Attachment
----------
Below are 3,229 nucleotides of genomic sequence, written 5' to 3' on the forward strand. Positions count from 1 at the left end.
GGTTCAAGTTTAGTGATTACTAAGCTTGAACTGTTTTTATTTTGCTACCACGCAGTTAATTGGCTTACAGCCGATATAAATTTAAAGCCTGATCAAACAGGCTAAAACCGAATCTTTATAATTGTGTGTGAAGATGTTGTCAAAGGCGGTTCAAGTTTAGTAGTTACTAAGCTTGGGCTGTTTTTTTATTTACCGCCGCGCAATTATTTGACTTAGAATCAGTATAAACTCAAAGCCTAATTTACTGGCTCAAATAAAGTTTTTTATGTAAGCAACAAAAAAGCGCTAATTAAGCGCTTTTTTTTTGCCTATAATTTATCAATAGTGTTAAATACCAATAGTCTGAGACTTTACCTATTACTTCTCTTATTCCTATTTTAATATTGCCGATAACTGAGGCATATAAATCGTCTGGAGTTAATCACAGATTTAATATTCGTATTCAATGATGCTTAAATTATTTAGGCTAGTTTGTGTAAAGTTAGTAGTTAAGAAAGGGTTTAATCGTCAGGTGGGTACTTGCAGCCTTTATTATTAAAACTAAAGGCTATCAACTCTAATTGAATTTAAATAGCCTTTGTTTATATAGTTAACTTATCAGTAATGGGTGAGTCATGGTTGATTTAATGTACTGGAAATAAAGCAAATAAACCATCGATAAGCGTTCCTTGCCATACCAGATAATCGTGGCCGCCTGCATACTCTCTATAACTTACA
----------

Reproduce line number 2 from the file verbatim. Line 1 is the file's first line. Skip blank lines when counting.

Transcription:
GGTTCAAGTTTAGTGATTACTAAGCTTGAACTGTTTTTATTTTGCTACCACGCAGTTAATTGGCTTACAGCCGATATAAATTTAAAGCCTGATCAAACAGGCTAAAACCGAATCTTTATAATTGTGTGTGAAGATGTTGTCAAAGGCGGTTCAAGTTTAGTAGTTACTAAGCTTGGGCTGTTTTTTTATTTACCGCCGCGCAATTATTTGACTTAGAATCAGTATAAACTCAAAGCCTAATTTACTGGCTCAAATAAAGTTTTTTATGTAAGCAACAAAAAAGCGCTAATTAAGCGCTTTTTTTTTGCCTATAATTTATCAATAGTGTTAAATACCAATAGTCTGAGACTTTACCTATTACTTCTCTTATTCCTATTTTAATATTGCCGATAACTGAGGCATATAAATCGTCTGGAGTTAATCACAGATTTAATATTCGTATTCAATGATGCTTAAATTATTTAGGCTAGTTTGTGTAAAGTTAGTAGTTAAGAAAGGGTTTAATCGTCAGGTGGGTACTTGCAGCCTTTATTATTAAAACTAAAGGCTATCAACTCTAATTGAATTTAAATAGCCTTTGTTTATATAGTTAACTTATCAGTAATGGGTGAGTCATGGTTGATTTAATGTACTGGAAATAAAGCAAATAAACCATCGATAAGCGTTCCTTGCCATACCAGATAATCGTGGCCGCCTGCATACTCTCTATAACTTACA